Two reports issued respectively by a major United Nations trade conference and the International Monetary Fund show that to boost South-South cooperation and explore new models for cooperation will not only bring opportunities to the developing countries, but open a new space for the growth of world economy as well.
The ongoing United Nations Conference on Trade and Development (UNCTAD) is held at a time when global economy has been going through troublesome times, such as the sub-prime crisis in the United States, the soaring food and oil prices worldwide, and the mounting global inflation.
How could the developing countries deal with those issues dominate the conference agenda and the two published reports may have shed light on the discussion of the issues.
According to the IMF report, the U.S. sub-prime crisis and the slowdown of its economy have not had much impact on most newly emerging economies.
In 2007, some countries such as China, India, Russia and Brazil have outperformed the United States, Japan and Europe and contributed more to world economic growth, becoming the main driving forces of world economic development.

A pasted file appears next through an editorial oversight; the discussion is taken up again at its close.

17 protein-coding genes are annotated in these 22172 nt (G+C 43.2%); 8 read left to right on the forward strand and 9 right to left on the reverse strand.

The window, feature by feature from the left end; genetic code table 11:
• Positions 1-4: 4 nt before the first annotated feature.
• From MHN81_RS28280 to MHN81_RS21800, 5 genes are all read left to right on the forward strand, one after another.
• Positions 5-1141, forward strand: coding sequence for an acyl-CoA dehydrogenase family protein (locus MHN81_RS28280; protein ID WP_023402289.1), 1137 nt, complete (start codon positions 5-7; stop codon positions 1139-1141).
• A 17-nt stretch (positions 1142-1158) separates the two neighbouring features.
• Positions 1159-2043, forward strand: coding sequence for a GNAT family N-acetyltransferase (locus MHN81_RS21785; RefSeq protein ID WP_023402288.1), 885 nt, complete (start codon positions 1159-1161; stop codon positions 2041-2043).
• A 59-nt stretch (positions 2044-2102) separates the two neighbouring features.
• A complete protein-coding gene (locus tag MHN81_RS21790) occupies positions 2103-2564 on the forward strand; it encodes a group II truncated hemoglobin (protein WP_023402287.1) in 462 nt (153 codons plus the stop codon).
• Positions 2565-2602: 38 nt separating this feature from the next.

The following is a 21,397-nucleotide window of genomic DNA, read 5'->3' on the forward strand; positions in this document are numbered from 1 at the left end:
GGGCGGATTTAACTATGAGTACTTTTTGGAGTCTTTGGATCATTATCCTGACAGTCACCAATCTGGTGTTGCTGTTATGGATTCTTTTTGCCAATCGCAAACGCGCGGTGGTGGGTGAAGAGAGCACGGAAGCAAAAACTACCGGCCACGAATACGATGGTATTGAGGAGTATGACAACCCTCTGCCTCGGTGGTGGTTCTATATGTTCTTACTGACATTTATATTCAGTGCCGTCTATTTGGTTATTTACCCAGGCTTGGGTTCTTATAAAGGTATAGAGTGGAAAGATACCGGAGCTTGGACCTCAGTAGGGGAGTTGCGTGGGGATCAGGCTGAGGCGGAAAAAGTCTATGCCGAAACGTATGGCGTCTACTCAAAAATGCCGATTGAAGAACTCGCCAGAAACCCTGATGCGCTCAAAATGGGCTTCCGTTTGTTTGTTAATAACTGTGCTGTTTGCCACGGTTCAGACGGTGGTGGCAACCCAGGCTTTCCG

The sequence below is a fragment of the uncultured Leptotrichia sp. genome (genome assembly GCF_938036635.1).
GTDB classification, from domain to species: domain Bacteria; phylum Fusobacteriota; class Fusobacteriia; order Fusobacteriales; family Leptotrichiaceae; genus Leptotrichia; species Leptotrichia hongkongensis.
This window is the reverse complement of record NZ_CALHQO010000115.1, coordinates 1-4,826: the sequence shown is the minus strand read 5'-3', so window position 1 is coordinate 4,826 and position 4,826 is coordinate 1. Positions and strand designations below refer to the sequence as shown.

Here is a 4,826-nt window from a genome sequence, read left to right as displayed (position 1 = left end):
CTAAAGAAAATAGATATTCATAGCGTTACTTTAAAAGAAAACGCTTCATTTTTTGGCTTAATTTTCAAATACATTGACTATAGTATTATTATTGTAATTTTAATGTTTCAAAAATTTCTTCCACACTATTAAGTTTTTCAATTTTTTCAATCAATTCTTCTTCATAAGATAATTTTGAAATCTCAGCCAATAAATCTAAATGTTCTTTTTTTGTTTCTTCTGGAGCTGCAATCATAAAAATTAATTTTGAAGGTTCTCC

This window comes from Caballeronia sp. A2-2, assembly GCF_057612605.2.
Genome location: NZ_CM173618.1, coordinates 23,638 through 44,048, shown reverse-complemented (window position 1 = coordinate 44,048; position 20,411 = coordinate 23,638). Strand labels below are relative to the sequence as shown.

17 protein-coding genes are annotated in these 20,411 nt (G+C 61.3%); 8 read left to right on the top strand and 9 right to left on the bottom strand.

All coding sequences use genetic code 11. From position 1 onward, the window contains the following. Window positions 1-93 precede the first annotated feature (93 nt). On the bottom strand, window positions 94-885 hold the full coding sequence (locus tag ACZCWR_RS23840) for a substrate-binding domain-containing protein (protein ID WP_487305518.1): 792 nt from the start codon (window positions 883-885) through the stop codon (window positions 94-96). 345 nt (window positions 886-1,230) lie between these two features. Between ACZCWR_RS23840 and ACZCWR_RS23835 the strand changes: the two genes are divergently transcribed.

Analysts believe that the growing South-South economic and trade cooperation has led to closer economic ties among the developing countries and reduced their dependence on the U.S. market.
As showed by the UNCTAD report, during the 1996-2006 period, trade volume fuelled by South-South cooperation has tripled, reaching 2 trillion U.S. dollars.
Asia's products entered the African markets, making cheap but durable products available and affordable to many Africans for the first time.
From 1995 to 2005, African countries have also exported more raw materials to Asia. Africa's trade volume with other developing countries raised four-fold during this period.
The IMF report also indicates that the shares of developing countries in global economy are constantly growing while their dependence on markets in developed countries is reducing.